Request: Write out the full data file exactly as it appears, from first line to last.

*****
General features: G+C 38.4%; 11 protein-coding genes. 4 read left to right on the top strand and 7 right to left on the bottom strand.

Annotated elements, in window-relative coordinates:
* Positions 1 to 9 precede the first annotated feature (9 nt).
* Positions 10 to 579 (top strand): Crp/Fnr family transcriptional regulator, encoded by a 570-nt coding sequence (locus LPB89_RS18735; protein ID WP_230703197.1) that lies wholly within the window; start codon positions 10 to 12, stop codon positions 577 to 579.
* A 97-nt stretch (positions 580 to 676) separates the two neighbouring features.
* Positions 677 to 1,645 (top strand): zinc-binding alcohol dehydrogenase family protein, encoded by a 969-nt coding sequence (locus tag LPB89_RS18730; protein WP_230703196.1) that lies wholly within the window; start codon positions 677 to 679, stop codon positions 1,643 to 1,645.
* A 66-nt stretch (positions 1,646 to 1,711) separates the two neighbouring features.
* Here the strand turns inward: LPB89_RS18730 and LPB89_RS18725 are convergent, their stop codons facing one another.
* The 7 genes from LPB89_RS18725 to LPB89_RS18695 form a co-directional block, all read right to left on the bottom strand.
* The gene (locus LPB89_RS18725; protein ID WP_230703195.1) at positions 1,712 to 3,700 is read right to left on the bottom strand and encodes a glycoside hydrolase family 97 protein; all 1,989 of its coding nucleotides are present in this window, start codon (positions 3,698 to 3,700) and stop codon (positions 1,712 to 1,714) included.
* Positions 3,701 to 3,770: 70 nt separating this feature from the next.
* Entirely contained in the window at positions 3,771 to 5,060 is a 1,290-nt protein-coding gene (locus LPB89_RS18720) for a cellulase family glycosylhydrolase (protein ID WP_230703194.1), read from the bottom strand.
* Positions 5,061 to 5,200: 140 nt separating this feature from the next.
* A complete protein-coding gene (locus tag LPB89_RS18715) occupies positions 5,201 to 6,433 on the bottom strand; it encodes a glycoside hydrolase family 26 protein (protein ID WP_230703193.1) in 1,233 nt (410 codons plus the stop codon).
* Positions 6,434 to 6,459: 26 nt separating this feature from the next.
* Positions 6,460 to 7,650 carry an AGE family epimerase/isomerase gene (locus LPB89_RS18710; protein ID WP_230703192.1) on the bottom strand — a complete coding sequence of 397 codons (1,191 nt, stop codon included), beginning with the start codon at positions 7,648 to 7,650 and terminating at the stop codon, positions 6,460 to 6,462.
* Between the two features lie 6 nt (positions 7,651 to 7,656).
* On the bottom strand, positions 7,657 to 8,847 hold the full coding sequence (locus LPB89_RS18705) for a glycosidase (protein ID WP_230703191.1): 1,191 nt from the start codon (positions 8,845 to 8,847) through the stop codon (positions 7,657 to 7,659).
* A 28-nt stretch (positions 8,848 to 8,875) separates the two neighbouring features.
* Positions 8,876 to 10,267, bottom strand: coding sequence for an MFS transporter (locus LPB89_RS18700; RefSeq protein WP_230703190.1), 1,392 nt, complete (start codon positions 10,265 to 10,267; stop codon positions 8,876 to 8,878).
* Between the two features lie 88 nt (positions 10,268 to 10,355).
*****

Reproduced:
General features: G+C 38.4%; 11 protein-coding genes. 4 read left to right on the top strand and 7 right to left on the bottom strand.

Annotated elements, in window-relative coordinates:
* Positions 1 to 9 precede the first annotated feature (9 nt).
* Positions 10 to 579 (top strand): Crp/Fnr family transcriptional regulator, encoded by a 570-nt coding sequence (locus LPB89_RS18735; protein ID WP_230703197.1) that lies wholly within the window; start codon positions 10 to 12, stop codon positions 577 to 579.
* A 97-nt stretch (positions 580 to 676) separates the two neighbouring features.
* Positions 677 to 1,645 (top strand): zinc-binding alcohol dehydrogenase family protein, encoded by a 969-nt coding sequence (locus tag LPB89_RS18730; protein WP_230703196.1) that lies wholly within the window; start codon positions 677 to 679, stop codon positions 1,643 to 1,645.
* A 66-nt stretch (positions 1,646 to 1,711) separates the two neighbouring features.
* Here the strand turns inward: LPB89_RS18730 and LPB89_RS18725 are convergent, their stop codons facing one another.
* The 7 genes from LPB89_RS18725 to LPB89_RS18695 form a co-directional block, all read right to left on the bottom strand.
* The gene (locus LPB89_RS18725; protein ID WP_230703195.1) at positions 1,712 to 3,700 is read right to left on the bottom strand and encodes a glycoside hydrolase family 97 protein; all 1,989 of its coding nucleotides are present in this window, start codon (positions 3,698 to 3,700) and stop codon (positions 1,712 to 1,714) included.
* Positions 3,701 to 3,770: 70 nt separating this feature from the next.
* Entirely contained in the window at positions 3,771 to 5,060 is a 1,290-nt protein-coding gene (locus LPB89_RS18720) for a cellulase family glycosylhydrolase (protein ID WP_230703194.1), read from the bottom strand.
* Positions 5,061 to 5,200: 140 nt separating this feature from the next.
* A complete protein-coding gene (locus tag LPB89_RS18715) occupies positions 5,201 to 6,433 on the bottom strand; it encodes a glycoside hydrolase family 26 protein (protein ID WP_230703193.1) in 1,233 nt (410 codons plus the stop codon).
* Positions 6,434 to 6,459: 26 nt separating this feature from the next.
* Positions 6,460 to 7,650 carry an AGE family epimerase/isomerase gene (locus LPB89_RS18710; protein ID WP_230703192.1) on the bottom strand — a complete coding sequence of 397 codons (1,191 nt, stop codon included), beginning with the start codon at positions 7,648 to 7,650 and terminating at the stop codon, positions 6,460 to 6,462.
* Between the two features lie 6 nt (positions 7,651 to 7,656).
* On the bottom strand, positions 7,657 to 8,847 hold the full coding sequence (locus LPB89_RS18705) for a glycosidase (protein ID WP_230703191.1): 1,191 nt from the start codon (positions 8,845 to 8,847) through the stop codon (positions 7,657 to 7,659).
* A 28-nt stretch (positions 8,848 to 8,875) separates the two neighbouring features.
* Positions 8,876 to 10,267, bottom strand: coding sequence for an MFS transporter (locus LPB89_RS18700; RefSeq protein WP_230703190.1), 1,392 nt, complete (start codon positions 10,265 to 10,267; stop codon positions 8,876 to 8,878).
* Between the two features lie 88 nt (positions 10,268 to 10,355).